During periods of transformational change, the relationship with government is particularly sensitive for tribunals such as the OEB, whose mandate includes adjudication. In our view, adjudicators should focus on deciding specific matters in a transparent, fair and non-partisan manner. They should do so by applying a legal and regulatory framework to findings based on evidence and arguments presented in an adversarial process. And they should avoid trying to resolve complex policy issues, in which any decision will affect unrepresented stakeholders and other areas of concern. In short, adjudicative panels shouldn’t stray.

That said, pivoting from strict adjudication into policymaking is not uncommon with regulatory agencies and there are ways of dealing with it that don’t require public ministerial intervention. The OEB could have initiated its own review of the panel’s decision – sticking with the existing policy on the amortization of connection costs for now and deferring consideration of any changes pending ministerial direction or a wider consultation by the OEB itself. Internal protocols, such as peer review of draft decisions, can serve as a check against error by adjudicators and should also be strengthened. And there should be clearer guidance about the types of issues that need to be left to government or to broader consultations.

Other checks are found in the existing Memorandum of Understanding (MoU) between the ministry and the OEB, which outlines ministerial responsibility for developing policy priorities and direction and the OEB role in implementing those policies and programs. It stresses the need for timely communication between the two.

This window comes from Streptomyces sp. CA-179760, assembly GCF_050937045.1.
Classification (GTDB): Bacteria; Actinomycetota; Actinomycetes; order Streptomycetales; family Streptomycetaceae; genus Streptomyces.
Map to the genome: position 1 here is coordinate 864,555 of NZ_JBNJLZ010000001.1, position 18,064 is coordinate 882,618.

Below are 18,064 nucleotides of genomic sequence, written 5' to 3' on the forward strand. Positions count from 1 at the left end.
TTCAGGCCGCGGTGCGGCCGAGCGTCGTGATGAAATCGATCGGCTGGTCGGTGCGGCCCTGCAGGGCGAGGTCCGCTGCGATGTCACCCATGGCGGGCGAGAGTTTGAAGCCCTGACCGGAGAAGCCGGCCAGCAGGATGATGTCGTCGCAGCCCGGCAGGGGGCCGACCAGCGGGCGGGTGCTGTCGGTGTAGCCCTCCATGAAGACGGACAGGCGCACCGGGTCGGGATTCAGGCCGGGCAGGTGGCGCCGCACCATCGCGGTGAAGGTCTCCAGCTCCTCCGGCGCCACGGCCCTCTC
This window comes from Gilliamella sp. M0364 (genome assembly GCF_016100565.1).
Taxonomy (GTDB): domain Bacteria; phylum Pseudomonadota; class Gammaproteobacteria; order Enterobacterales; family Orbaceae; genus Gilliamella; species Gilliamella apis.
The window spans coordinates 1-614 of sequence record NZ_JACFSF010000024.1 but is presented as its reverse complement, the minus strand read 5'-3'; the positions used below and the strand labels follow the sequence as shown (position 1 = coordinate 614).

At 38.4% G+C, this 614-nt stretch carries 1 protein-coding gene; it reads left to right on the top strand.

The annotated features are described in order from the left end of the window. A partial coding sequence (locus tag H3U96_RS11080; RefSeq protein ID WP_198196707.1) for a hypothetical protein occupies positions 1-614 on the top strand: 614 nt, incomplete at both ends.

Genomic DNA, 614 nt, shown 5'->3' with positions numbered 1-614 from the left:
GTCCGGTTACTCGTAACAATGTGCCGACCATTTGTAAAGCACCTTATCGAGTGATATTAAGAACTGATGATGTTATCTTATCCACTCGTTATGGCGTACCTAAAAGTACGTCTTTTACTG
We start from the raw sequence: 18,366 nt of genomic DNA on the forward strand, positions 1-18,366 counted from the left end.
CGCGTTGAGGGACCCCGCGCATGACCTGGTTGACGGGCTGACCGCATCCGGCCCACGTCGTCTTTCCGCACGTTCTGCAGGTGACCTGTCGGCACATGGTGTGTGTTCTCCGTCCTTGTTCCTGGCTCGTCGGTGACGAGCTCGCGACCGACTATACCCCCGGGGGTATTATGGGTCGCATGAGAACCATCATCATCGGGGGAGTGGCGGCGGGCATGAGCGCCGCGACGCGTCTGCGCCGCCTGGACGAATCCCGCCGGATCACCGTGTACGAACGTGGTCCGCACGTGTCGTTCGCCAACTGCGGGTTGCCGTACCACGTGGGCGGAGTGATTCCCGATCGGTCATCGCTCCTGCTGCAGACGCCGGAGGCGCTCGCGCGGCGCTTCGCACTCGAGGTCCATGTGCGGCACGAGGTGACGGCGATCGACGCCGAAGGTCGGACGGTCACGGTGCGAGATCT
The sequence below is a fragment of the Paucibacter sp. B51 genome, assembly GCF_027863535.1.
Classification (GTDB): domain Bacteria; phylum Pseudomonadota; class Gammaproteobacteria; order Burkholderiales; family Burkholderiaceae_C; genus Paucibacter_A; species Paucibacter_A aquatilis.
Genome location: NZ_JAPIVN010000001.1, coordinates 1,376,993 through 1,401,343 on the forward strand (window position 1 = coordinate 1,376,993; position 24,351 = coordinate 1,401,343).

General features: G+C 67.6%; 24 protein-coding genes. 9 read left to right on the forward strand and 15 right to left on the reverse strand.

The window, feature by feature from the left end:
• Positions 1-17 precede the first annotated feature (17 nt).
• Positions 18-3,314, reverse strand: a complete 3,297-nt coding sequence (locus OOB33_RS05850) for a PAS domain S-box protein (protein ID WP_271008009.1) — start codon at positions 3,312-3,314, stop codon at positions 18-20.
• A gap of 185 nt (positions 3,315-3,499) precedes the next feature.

The MoU, however, contains no dispute resolution process. A comparable framework agreement between the UK government and its energy regulator calls for “a pragmatic and issue-based approach” to resolving disputes in a manner that is timely, limits potential disruption and provides an opportunity for the parties to “learn the lessons” from the dispute. Similar language should be included in the OEB’s MoU.

Enbridge has now appealed the OEB panel’s decision to the Ontario courts. All the more reason to hope the OEB and the ministry can “learn the lessons” here: first, by fine-tuning existing checks and balances to help avoid future conflicts; and second, by resolving the amortization issue in a way that respects both the government’s responsibility to set the policy framework and the expertise the OEB should contribute.

The lessons learned have application beyond this episode, especially given the complexities of the energy transition being managed by governments and agencies across Canada. And they extend to the agency-government relationships in other economic sectors including finance, telecom and transportation. We hope this piece will spark a dialogue to help inform such relationships and ensure better outcomes.

Aleck Dadson, a former chief operating officer of the Ontario Energy Board, is a senior adviser at StrategyCorp. Ed Waitzer is a Senior Fellow at the C.D. Howe Institute.

To send a comment or leave feedback, email us at blog@cdhowe.org.

The views expressed here are those of the authors. The C.D. Howe Institute does not take corporate positions on policy matters.
A version of this Memo first appeared in the Financial Post.